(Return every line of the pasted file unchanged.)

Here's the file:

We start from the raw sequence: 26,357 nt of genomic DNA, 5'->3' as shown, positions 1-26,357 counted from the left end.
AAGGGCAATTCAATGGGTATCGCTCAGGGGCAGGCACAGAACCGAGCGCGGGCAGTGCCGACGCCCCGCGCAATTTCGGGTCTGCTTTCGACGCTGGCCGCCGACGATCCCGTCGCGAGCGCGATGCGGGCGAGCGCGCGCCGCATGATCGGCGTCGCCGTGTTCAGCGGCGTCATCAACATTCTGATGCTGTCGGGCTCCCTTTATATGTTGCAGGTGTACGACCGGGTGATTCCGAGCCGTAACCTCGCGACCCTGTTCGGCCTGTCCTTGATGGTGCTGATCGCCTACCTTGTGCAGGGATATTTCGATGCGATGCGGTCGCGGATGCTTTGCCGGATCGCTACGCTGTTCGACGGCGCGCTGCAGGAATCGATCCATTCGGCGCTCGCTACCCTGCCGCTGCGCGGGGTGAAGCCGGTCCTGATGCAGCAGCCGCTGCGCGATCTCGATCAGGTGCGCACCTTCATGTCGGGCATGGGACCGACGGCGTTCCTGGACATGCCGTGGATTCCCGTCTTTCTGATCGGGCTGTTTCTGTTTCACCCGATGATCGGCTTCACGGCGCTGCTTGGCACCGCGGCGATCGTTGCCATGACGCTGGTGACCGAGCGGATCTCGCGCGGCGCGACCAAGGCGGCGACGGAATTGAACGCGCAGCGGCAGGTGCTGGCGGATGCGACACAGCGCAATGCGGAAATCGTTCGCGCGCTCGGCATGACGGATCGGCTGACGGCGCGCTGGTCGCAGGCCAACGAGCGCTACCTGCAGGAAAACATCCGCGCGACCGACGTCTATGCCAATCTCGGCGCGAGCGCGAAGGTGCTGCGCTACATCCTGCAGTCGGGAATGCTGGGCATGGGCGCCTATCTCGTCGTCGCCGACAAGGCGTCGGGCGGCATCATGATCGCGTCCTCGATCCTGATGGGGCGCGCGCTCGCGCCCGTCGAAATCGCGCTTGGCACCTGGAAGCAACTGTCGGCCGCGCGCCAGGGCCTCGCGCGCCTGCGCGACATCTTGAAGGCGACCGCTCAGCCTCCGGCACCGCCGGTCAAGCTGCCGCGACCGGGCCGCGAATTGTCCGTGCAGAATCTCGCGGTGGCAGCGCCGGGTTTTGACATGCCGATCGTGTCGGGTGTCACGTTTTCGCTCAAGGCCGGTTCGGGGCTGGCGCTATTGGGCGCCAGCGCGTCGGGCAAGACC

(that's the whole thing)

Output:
We start from the raw sequence: 26,357 nt of genomic DNA, 5'->3' as shown, positions 1-26,357 counted from the left end.
AAGGGCAATTCAATGGGTATCGCTCAGGGGCAGGCACAGAACCGAGCGCGGGCAGTGCCGACGCCCCGCGCAATTTCGGGTCTGCTTTCGACGCTGGCCGCCGACGATCCCGTCGCGAGCGCGATGCGGGCGAGCGCGCGCCGCATGATCGGCGTCGCCGTGTTCAGCGGCGTCATCAACATTCTGATGCTGTCGGGCTCCCTTTATATGTTGCAGGTGTACGACCGGGTGATTCCGAGCCGTAACCTCGCGACCCTGTTCGGCCTGTCCTTGATGGTGCTGATCGCCTACCTTGTGCAGGGATATTTCGATGCGATGCGGTCGCGGATGCTTTGCCGGATCGCTACGCTGTTCGACGGCGCGCTGCAGGAATCGATCCATTCGGCGCTCGCTACCCTGCCGCTGCGCGGGGTGAAGCCGGTCCTGATGCAGCAGCCGCTGCGCGATCTCGATCAGGTGCGCACCTTCATGTCGGGCATGGGACCGACGGCGTTCCTGGACATGCCGTGGATTCCCGTCTTTCTGATCGGGCTGTTTCTGTTTCACCCGATGATCGGCTTCACGGCGCTGCTTGGCACCGCGGCGATCGTTGCCATGACGCTGGTGACCGAGCGGATCTCGCGCGGCGCGACCAAGGCGGCGACGGAATTGAACGCGCAGCGGCAGGTGCTGGCGGATGCGACACAGCGCAATGCGGAAATCGTTCGCGCGCTCGGCATGACGGATCGGCTGACGGCGCGCTGGTCGCAGGCCAACGAGCGCTACCTGCAGGAAAACATCCGCGCGACCGACGTCTATGCCAATCTCGGCGCGAGCGCGAAGGTGCTGCGCTACATCCTGCAGTCGGGAATGCTGGGCATGGGCGCCTATCTCGTCGTCGCCGACAAGGCGTCGGGCGGCATCATGATCGCGTCCTCGATCCTGATGGGGCGCGCGCTCGCGCCCGTCGAAATCGCGCTTGGCACCTGGAAGCAACTGTCGGCCGCGCGCCAGGGCCTCGCGCGCCTGCGCGACATCTTGAAGGCGACCGCTCAGCCTCCGGCACCGCCGGTCAAGCTGCCGCGACCGGGCCGCGAATTGTCCGTGCAGAATCTCGCGGTGGCAGCGCCGGGTTTTGACATGCCGATCGTGTCGGGTGTCACGTTTTCGCTCAAGGCCGGTTCGGGGCTGGCGCTATTGGGCGCCAGCGCGTCGGGCAAGACC